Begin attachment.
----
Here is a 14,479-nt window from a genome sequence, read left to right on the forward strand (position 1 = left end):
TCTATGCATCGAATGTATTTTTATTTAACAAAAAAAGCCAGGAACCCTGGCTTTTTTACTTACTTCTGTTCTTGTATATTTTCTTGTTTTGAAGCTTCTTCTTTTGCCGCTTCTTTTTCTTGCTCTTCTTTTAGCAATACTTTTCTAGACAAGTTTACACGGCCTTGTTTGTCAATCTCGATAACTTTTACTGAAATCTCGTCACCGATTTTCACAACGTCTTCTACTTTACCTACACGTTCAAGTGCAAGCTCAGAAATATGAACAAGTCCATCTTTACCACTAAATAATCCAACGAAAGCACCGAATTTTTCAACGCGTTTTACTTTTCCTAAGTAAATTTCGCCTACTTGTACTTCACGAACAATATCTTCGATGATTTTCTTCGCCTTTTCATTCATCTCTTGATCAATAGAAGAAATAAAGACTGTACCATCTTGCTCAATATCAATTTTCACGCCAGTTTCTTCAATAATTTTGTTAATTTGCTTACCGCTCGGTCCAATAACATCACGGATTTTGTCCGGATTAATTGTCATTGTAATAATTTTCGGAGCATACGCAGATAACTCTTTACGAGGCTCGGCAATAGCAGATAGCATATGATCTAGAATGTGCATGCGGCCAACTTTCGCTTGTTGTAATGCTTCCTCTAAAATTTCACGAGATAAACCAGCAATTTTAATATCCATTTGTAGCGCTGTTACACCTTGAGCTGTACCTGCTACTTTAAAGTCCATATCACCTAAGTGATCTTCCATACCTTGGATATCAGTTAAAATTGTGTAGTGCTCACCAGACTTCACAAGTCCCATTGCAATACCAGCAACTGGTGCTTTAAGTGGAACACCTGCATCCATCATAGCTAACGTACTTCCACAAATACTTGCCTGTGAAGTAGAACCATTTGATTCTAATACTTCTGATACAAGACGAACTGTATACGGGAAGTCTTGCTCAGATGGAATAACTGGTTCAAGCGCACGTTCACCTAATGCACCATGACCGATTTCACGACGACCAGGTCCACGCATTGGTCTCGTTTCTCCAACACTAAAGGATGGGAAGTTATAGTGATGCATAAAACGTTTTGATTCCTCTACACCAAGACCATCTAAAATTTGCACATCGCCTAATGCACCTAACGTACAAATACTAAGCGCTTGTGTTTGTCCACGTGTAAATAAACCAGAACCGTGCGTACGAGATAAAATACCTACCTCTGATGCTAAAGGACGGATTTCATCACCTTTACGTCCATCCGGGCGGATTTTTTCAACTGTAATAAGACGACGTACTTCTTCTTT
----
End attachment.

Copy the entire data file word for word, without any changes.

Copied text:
Here is a 14,479-nt window from a genome sequence, read left to right on the forward strand (position 1 = left end):
TCTATGCATCGAATGTATTTTTATTTAACAAAAAAAGCCAGGAACCCTGGCTTTTTTACTTACTTCTGTTCTTGTATATTTTCTTGTTTTGAAGCTTCTTCTTTTGCCGCTTCTTTTTCTTGCTCTTCTTTTAGCAATACTTTTCTAGACAAGTTTACACGGCCTTGTTTGTCAATCTCGATAACTTTTACTGAAATCTCGTCACCGATTTTCACAACGTCTTCTACTTTACCTACACGTTCAAGTGCAAGCTCAGAAATATGAACAAGTCCATCTTTACCACTAAATAATCCAACGAAAGCACCGAATTTTTCAACGCGTTTTACTTTTCCTAAGTAAATTTCGCCTACTTGTACTTCACGAACAATATCTTCGATGATTTTCTTCGCCTTTTCATTCATCTCTTGATCAATAGAAGAAATAAAGACTGTACCATCTTGCTCAATATCAATTTTCACGCCAGTTTCTTCAATAATTTTGTTAATTTGCTTACCGCTCGGTCCAATAACATCACGGATTTTGTCCGGATTAATTGTCATTGTAATAATTTTCGGAGCATACGCAGATAACTCTTTACGAGGCTCGGCAATAGCAGATAGCATATGATCTAGAATGTGCATGCGGCCAACTTTCGCTTGTTGTAATGCTTCCTCTAAAATTTCACGAGATAAACCAGCAATTTTAATATCCATTTGTAGCGCTGTTACACCTTGAGCTGTACCTGCTACTTTAAAGTCCATATCACCTAAGTGATCTTCCATACCTTGGATATCAGTTAAAATTGTGTAGTGCTCACCAGACTTCACAAGTCCCATTGCAATACCAGCAACTGGTGCTTTAAGTGGAACACCTGCATCCATCATAGCTAACGTACTTCCACAAATACTTGCCTGTGAAGTAGAACCATTTGATTCTAATACTTCTGATACAAGACGAACTGTATACGGGAAGTCTTGCTCAGATGGAATAACTGGTTCAAGCGCACGTTCACCTAATGCACCATGACCGATTTCACGACGACCAGGTCCACGCATTGGTCTCGTTTCTCCAACACTAAAGGATGGGAAGTTATAGTGATGCATAAAACGTTTTGATTCCTCTACACCAAGACCATCTAAAATTTGCACATCGCCTAATGCACCTAACGTACAAATACTAAGCGCTTGTGTTTGTCCACGTGTAAATAAACCAGAACCGTGCGTACGAGATAAAATACCTACCTCTGATGCTAAAGGACGGATTTCATCACCTTTACGTCCATCCGGGCGGATTTTTTCAACTGTAATAAGACGACGTACTTCTTCTTT